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RNA virus discoveries in the electric ant, Wasmannia auropunctata

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Valles, S. M., Zhao, C., Rivers, A. R., Iwata, R. L., Oi, D. H., Cha, D. H., Collignon, R. M., Cox, N. A., Morton, G. J. and Calcaterra, L. A. (2023) RNA virus discoveries in the electric ant, Wasmannia auropunctata. Virus Genes, 59 (2). pp. 276-289. ISSN 1572-994X


Article Link: https://doi.org/10.1007/s11262-023-01969-1


Despite being one of the most destructive invasive species of ants, only two natural enemies are known currently for Wasmannia auropunctata, commonly known as the electric ant or little fire ant. Because viruses can be effective biological control agents against many insect pests, including ants, a metagenomics/next-generation sequencing approach was used to facilitate discovery of virus sequences from the transcriptomes of W. auropunctata. Five new and complete positive sense, single-stranded RNA virus genomes, and one new negative sense, single-stranded RNA virus genome were identified, sequenced, and characterized from W. auropunctata collected in Argentina by this approach, including a dicistrovirus (Electric ant dicistrovirus), two polycipiviruses (Electric ant polycipivirus 1; Electric ant polycipivirus 2), a solinvivirus (Electric ant solinvivirus), a divergent genome with similarity to an unclassified group in the Picornavirales (Electric ant virus 1), and a rhabdovirus (Electric ant rhabdovirus). An additional virus genome was detected that is likely Solenopsis invicta virus 10 (MH727527). The virus genome sequences were absent from the transcriptomes of W. auropunctata collected in the USA (Hawaii and Florida). Additional limited field surveys corroborated the absence of these viruses in regions where the electric ant is invasive (the USA and Australia). The replicative genome strand of four of the viruses (Electric ant polycipivirus 2, Electric ant solinvivirus, Electric ant virus 1, and Solenopsis invicta virus 10 (in the electric ant) was detected in Argentinean-collected W. auropunctata indicating that the ant is a host for these viruses. These are the first virus discoveries to be made from W. auropunctata.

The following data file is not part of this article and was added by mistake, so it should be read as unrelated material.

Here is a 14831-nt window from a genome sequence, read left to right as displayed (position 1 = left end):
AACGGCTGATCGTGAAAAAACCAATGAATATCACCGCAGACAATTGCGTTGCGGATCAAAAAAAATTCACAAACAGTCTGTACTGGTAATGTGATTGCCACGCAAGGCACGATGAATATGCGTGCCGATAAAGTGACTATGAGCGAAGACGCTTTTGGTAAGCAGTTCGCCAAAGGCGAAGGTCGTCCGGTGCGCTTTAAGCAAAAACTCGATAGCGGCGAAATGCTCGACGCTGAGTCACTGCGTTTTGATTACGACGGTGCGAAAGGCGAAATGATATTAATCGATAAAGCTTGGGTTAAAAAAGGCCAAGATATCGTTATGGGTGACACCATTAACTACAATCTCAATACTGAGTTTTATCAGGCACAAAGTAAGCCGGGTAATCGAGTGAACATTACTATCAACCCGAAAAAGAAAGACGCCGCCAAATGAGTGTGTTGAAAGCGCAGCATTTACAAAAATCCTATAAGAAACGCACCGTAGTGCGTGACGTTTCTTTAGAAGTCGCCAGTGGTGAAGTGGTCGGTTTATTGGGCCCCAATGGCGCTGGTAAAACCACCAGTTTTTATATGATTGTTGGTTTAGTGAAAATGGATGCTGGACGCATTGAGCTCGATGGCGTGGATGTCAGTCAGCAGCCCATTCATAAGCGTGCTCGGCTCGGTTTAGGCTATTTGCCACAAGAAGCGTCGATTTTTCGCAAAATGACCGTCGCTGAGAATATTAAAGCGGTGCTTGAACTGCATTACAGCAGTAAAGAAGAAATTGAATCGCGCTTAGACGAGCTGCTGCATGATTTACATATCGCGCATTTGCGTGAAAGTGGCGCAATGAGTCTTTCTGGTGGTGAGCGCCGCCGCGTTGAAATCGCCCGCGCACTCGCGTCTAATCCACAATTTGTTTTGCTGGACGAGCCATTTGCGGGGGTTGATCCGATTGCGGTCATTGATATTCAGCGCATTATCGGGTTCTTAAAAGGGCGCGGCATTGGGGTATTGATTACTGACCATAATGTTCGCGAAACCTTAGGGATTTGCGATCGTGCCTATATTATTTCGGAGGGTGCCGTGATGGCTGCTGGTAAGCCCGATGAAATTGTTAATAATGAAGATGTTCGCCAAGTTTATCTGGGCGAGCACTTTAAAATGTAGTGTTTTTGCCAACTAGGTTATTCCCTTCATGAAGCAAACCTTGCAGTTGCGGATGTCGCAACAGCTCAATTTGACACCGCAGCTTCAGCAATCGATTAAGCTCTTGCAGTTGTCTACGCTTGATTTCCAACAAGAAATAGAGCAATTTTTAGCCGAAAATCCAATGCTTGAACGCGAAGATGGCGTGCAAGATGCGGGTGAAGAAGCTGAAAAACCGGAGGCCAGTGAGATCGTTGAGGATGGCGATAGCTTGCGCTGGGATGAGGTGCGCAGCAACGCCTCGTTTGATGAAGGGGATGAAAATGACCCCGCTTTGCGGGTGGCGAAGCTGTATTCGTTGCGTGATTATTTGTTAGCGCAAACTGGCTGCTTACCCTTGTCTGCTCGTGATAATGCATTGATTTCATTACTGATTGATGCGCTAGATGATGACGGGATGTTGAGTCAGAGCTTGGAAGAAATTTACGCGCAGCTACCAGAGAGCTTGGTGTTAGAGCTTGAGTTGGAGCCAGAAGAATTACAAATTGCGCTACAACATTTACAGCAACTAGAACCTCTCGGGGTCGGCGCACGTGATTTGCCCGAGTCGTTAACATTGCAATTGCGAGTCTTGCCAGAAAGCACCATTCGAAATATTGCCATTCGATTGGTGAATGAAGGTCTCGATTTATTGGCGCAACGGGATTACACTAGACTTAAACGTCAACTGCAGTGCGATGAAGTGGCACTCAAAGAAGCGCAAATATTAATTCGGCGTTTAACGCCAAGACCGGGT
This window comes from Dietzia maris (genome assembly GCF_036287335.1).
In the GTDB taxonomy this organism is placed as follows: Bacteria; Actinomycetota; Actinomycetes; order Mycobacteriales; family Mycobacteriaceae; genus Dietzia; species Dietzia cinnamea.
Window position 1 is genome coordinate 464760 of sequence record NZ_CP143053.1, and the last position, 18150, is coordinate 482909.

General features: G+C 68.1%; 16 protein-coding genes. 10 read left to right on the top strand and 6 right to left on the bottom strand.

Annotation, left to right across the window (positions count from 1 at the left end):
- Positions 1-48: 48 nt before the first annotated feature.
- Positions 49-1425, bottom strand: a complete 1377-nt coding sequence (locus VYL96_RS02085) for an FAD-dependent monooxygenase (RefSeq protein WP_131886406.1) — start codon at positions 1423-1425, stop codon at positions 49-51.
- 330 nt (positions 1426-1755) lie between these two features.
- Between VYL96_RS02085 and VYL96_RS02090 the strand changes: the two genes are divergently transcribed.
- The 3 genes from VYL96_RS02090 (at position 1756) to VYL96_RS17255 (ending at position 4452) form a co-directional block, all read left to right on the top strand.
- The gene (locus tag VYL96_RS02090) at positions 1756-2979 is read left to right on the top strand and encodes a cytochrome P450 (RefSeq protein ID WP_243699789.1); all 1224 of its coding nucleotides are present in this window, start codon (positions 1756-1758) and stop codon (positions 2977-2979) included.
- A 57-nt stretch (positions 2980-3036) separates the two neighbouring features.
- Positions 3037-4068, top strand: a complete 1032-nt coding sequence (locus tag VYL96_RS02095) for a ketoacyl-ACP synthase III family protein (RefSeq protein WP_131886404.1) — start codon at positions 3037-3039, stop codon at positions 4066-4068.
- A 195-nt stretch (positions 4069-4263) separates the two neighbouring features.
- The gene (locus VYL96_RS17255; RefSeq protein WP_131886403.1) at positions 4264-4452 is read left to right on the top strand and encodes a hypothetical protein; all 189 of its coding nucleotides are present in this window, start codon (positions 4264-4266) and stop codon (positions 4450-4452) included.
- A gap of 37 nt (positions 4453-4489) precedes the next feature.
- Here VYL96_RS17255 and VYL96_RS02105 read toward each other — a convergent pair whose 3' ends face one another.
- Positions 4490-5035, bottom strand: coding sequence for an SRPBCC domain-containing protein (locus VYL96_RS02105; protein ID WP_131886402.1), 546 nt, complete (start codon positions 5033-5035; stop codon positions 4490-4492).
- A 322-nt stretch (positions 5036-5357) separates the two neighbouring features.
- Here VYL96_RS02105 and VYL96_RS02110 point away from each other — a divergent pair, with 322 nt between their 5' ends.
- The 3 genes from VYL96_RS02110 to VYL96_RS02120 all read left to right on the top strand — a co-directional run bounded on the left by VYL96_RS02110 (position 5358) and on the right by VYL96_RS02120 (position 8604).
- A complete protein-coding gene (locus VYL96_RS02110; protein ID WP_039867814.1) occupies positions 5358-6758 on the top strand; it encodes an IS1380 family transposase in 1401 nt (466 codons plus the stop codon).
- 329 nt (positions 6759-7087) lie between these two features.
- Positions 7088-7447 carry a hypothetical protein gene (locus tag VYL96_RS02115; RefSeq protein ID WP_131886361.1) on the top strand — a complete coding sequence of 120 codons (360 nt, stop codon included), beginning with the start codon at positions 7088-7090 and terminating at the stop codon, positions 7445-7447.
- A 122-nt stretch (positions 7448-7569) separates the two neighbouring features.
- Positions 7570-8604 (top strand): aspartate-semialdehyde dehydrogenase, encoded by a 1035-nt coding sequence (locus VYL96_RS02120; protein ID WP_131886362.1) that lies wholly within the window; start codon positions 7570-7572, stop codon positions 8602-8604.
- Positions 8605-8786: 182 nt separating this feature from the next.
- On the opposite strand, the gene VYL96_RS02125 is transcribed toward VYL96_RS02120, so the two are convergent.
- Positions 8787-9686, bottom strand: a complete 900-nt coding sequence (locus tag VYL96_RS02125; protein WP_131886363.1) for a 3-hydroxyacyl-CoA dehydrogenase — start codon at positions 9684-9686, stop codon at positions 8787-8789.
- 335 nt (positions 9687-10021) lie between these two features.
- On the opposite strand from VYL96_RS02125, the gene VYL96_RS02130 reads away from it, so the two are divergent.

Item Type:Article
Business groups:Biosecurity Queensland
Subjects:Science > Entomology
Science > Invasive Species > Animals > Animal control and ecology
Science > Zoology > Invertebrates > Insects
Veterinary medicine > Veterinary virology
Live Archive:23 Feb 2023 02:45
Last Modified:20 Jul 2023 06:30

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